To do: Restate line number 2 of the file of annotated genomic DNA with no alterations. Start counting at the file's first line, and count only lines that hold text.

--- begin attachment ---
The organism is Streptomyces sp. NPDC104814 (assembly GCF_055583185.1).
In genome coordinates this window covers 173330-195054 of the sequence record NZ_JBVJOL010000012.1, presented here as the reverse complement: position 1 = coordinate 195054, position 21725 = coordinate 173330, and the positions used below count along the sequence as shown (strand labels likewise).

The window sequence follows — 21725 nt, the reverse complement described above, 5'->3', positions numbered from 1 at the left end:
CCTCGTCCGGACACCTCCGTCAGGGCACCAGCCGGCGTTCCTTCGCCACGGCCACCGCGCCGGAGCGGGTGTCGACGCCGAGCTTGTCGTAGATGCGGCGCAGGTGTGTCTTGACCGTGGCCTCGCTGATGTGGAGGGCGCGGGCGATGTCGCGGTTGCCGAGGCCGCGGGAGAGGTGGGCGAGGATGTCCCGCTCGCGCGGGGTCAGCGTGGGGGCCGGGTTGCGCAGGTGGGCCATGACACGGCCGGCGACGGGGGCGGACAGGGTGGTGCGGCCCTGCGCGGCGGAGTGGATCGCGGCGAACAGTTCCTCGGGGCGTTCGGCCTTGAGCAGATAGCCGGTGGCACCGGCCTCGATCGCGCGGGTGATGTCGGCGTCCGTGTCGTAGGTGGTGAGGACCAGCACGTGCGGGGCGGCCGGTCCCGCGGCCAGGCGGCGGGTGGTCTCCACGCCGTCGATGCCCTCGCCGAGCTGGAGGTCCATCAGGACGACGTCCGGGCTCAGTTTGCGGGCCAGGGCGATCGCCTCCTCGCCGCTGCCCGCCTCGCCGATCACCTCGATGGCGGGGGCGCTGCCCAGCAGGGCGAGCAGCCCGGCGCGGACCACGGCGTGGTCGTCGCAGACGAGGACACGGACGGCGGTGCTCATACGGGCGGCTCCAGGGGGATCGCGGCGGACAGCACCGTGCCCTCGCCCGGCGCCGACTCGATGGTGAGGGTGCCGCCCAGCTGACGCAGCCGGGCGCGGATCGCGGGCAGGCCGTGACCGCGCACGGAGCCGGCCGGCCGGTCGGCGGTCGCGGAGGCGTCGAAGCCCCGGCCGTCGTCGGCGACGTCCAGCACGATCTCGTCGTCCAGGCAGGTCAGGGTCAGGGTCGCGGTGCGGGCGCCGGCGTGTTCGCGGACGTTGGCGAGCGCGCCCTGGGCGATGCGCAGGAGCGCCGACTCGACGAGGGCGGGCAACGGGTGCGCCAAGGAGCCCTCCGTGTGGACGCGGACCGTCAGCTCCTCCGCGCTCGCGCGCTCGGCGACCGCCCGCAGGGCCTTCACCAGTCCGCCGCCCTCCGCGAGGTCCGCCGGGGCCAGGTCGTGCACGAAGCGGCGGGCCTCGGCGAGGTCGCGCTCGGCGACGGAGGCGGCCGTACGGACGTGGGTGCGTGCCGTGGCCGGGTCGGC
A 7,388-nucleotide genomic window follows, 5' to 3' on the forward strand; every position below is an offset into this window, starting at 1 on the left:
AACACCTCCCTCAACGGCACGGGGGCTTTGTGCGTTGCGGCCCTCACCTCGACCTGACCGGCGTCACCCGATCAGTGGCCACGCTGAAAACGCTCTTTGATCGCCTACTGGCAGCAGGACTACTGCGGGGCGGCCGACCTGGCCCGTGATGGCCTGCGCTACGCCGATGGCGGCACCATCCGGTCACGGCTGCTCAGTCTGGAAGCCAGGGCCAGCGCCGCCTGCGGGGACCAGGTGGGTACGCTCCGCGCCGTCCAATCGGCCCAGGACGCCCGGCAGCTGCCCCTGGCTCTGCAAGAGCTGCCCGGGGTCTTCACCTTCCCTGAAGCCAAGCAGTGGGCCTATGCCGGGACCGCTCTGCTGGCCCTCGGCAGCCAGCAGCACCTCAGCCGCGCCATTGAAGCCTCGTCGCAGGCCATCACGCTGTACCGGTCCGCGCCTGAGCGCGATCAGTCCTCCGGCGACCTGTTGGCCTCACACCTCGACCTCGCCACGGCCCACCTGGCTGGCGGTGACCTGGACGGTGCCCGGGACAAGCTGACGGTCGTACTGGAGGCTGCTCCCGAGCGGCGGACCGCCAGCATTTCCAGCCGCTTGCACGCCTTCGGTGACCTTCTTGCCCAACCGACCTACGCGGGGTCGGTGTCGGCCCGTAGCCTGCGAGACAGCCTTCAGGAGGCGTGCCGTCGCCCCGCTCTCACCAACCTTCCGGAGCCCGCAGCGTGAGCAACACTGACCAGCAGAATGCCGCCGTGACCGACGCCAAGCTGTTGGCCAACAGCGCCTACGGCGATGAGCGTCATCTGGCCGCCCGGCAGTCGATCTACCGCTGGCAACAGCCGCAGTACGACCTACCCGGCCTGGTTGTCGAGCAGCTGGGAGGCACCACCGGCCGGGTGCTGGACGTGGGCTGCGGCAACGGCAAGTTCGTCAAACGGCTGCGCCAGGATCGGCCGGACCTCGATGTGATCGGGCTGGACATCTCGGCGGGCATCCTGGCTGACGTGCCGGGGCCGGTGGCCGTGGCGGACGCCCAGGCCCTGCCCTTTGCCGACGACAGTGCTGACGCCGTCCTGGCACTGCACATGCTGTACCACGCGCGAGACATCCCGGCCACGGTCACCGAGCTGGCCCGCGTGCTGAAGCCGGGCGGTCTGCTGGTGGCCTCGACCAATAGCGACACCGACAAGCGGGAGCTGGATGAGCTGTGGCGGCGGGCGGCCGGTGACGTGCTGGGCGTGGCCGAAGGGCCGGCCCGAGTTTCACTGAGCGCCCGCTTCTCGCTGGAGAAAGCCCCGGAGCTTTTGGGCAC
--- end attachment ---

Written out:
In genome coordinates this window covers 173330-195054 of the sequence record NZ_JBVJOL010000012.1, presented here as the reverse complement: position 1 = coordinate 195054, position 21725 = coordinate 173330, and the positions used below count along the sequence as shown (strand labels likewise).